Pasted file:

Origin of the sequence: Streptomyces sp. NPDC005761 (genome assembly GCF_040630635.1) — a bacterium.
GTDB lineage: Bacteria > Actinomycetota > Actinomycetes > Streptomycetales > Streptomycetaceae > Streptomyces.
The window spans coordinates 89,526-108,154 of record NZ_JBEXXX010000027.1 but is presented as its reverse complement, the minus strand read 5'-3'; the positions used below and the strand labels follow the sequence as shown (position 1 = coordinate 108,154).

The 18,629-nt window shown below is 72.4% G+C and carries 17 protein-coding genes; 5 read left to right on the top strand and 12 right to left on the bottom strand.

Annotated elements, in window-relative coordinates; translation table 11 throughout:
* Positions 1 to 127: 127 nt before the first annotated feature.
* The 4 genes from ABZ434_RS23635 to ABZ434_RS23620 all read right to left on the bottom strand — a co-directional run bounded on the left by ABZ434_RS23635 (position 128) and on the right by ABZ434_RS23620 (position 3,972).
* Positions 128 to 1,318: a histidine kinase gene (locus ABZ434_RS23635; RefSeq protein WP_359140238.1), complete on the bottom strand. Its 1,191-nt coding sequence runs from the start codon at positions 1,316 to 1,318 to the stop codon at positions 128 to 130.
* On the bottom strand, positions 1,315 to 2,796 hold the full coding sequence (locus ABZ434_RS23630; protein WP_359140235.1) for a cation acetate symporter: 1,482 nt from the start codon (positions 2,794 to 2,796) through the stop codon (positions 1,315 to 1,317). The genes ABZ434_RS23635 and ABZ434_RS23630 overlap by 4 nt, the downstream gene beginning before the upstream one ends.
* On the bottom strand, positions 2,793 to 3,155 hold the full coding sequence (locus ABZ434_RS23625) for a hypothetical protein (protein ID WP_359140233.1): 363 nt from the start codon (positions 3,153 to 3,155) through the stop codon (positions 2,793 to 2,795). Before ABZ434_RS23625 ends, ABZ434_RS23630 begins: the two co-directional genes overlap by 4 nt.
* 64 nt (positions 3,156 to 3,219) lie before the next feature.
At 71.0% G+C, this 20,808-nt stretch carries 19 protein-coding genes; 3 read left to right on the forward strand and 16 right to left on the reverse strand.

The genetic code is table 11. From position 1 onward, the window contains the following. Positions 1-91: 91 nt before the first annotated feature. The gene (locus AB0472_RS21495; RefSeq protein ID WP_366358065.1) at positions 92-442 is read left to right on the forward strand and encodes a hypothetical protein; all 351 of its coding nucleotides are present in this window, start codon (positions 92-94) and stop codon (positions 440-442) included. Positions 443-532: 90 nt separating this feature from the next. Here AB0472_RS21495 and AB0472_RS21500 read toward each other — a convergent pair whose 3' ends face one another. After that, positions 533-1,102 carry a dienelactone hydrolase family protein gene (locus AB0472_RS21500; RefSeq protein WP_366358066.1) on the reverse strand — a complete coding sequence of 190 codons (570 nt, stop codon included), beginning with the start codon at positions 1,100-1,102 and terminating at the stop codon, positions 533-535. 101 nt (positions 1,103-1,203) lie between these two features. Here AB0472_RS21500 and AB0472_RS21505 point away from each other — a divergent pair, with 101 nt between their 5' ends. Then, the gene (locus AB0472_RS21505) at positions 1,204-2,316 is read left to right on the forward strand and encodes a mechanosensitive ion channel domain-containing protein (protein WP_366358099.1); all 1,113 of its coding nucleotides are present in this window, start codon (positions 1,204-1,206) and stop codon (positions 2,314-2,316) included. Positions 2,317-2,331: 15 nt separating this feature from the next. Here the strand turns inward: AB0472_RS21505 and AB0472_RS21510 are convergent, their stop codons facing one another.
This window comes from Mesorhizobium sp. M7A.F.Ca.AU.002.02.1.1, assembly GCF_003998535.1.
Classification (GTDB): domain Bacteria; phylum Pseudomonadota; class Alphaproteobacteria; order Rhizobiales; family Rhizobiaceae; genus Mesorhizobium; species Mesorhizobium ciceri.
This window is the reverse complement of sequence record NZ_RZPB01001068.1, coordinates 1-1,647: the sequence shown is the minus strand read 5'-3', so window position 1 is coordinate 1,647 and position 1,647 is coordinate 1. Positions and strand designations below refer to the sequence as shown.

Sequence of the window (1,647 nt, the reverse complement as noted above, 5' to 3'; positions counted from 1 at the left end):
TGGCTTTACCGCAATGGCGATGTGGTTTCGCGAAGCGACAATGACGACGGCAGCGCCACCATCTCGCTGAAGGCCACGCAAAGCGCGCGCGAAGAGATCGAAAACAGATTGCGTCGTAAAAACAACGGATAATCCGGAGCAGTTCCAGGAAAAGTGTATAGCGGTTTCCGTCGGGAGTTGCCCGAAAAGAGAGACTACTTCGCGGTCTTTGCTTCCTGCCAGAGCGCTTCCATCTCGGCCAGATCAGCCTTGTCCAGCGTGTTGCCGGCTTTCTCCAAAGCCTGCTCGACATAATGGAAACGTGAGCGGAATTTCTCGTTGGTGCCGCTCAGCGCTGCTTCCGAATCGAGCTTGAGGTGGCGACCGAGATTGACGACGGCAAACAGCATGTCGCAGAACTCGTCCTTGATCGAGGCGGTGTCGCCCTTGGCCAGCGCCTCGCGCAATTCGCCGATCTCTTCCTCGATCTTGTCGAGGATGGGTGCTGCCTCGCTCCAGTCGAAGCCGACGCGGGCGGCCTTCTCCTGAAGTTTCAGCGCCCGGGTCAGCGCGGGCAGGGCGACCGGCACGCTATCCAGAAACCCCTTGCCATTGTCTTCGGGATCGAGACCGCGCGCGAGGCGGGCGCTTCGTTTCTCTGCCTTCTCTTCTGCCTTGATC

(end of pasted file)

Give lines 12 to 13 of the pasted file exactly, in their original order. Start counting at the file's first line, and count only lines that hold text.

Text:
At 71.0% G+C, this 20,808-nt stretch carries 19 protein-coding genes; 3 read left to right on the forward strand and 16 right to left on the reverse strand.

The genetic code is table 11. From position 1 onward, the window contains the following. Positions 1-91: 91 nt before the first annotated feature. The gene (locus AB0472_RS21495; RefSeq protein ID WP_366358065.1) at positions 92-442 is read left to right on the forward strand and encodes a hypothetical protein; all 351 of its coding nucleotides are present in this window, start codon (positions 92-94) and stop codon (positions 440-442) included. Positions 443-532: 90 nt separating this feature from the next. Here AB0472_RS21495 and AB0472_RS21500 read toward each other — a convergent pair whose 3' ends face one another. After that, positions 533-1,102 carry a dienelactone hydrolase family protein gene (locus AB0472_RS21500; RefSeq protein WP_366358066.1) on the reverse strand — a complete coding sequence of 190 codons (570 nt, stop codon included), beginning with the start codon at positions 1,100-1,102 and terminating at the stop codon, positions 533-535. 101 nt (positions 1,103-1,203) lie between these two features. Here AB0472_RS21500 and AB0472_RS21505 point away from each other — a divergent pair, with 101 nt between their 5' ends. Then, the gene (locus AB0472_RS21505) at positions 1,204-2,316 is read left to right on the forward strand and encodes a mechanosensitive ion channel domain-containing protein (protein WP_366358099.1); all 1,113 of its coding nucleotides are present in this window, start codon (positions 1,204-1,206) and stop codon (positions 2,314-2,316) included. Positions 2,317-2,331: 15 nt separating this feature from the next. Here the strand turns inward: AB0472_RS21505 and AB0472_RS21510 are convergent, their stop codons facing one another.